Uterine fibroids and polycystic ovarian disease (PCOD) are common concerns pertaining to the reproductive health of women. Both are affected by hormones and can impact menstruation. Most importantly, both can impact a woman’s fertility. While the two conditions share such similarities, it is important to understand whether there is a deeper link between the two. Before that, it is important to understand what each of these conditions is, individually.
Uterine fibroids are noncancerous growths of the muscle layer of the uterus that often appear during childbearing years. Also called leiomyomas or myomas, they vary in size, ranging from tiny seedlings to bulky masses that can distort and enlarge the uterus.
PCOD is a hormonal disorder in which small fluid-filled sacs develop on the ovaries, as a result of which the regular release of eggs is affected, causing menstrual abnormalities.
The link between fibroids and PCOD
There are a few key differences between fibroids and PCOS. While fibroids form in the uterus, PCOD is caused by the development of cysts in the ovaries. Fibroids are caused by excess secretion of the female hormone oestrogen whereas PCOD is caused by overproduction of androgens.
In the past, there existed medical consensus that fibroids and PCOD share no links. While it was acknowledged that both are caused by hormonal imbalances and often manifest through similar symptoms, it was believed that they are separate conditions that appear to be unrelated.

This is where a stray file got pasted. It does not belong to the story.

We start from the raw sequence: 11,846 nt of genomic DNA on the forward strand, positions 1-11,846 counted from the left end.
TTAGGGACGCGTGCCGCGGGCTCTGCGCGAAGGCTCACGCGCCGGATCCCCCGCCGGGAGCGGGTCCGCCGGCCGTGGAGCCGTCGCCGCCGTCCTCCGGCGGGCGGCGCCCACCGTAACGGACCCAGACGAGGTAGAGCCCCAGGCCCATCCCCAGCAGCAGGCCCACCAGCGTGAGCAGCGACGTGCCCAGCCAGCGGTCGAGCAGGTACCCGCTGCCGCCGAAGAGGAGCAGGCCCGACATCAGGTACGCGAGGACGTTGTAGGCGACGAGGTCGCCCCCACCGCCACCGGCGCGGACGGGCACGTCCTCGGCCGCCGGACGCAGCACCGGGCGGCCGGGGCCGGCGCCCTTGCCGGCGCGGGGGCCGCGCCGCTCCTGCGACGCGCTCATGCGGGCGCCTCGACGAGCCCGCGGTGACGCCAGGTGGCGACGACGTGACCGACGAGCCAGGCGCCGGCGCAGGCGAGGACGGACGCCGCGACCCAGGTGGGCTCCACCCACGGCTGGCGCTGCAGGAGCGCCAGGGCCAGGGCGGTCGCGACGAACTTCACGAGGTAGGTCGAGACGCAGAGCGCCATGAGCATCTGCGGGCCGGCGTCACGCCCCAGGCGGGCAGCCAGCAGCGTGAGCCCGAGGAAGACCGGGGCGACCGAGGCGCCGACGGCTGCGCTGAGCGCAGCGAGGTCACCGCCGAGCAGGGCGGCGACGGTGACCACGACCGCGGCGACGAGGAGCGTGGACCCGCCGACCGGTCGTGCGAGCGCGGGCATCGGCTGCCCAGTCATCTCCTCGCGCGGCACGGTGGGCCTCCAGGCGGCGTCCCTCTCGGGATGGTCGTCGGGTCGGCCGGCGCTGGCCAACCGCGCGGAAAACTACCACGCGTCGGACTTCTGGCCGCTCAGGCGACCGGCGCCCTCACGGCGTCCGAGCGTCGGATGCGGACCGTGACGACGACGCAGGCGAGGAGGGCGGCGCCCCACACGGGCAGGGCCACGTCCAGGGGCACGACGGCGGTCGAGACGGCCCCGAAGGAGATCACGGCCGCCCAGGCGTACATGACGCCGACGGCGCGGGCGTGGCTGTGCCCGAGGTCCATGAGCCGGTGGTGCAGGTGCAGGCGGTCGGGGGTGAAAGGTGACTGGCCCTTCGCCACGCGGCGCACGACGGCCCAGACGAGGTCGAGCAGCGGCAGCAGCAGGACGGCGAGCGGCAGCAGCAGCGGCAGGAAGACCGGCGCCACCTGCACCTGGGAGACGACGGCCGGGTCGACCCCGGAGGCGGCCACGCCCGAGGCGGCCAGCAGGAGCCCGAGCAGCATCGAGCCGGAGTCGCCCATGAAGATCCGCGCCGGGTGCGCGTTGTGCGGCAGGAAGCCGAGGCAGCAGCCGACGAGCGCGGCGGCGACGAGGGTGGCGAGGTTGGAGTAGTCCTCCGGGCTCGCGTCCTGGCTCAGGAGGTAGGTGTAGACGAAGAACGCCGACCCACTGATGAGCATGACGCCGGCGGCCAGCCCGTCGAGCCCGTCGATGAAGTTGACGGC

However, this line of thought was challenged by a six-year-long study of 23000 pre-menopausal African American women. The research conducted by Boston University Slone Epidemiology Centre tracked these African American women with no history of fibroids for a period of six years. They were mailed questionnaires about their reproductive health every two years and through these follow-ups, over 3000 cases of fibroids were reported. On correlating data, researchers found that the incidence of fibroids was 65% higher among women with PCOD than among women without PCOD. This made it evident that PCOD increases a woman’s risk for developing fibroids, at least among the African American population studied.
How are the two connected?
While the reason for PCOD increasing the risk of fibroids isn’t definitively known yet, one plausible theory centres around the irregular ovulation often caused by PCOD. When the ovaries fail to release an egg during the menstrual cycle, the body continues to release oestrogen without balancing it with progesterone. Such an imbalance marked by high levels of oestrogen could promote the development of fibroids.
While the study mentioned earlier reports a link between PCOD and fibroids, it is the first and only study to make such an observation. Additional research is required before conclusive statements can be made.
While fibroids and PCOD share similarities, there are key differences too. While the link between the two isn’t definitive yet, it is important to seek expert medical guidance for both conditions, since they have an important bearing on aspects of reproductive health, including fertility.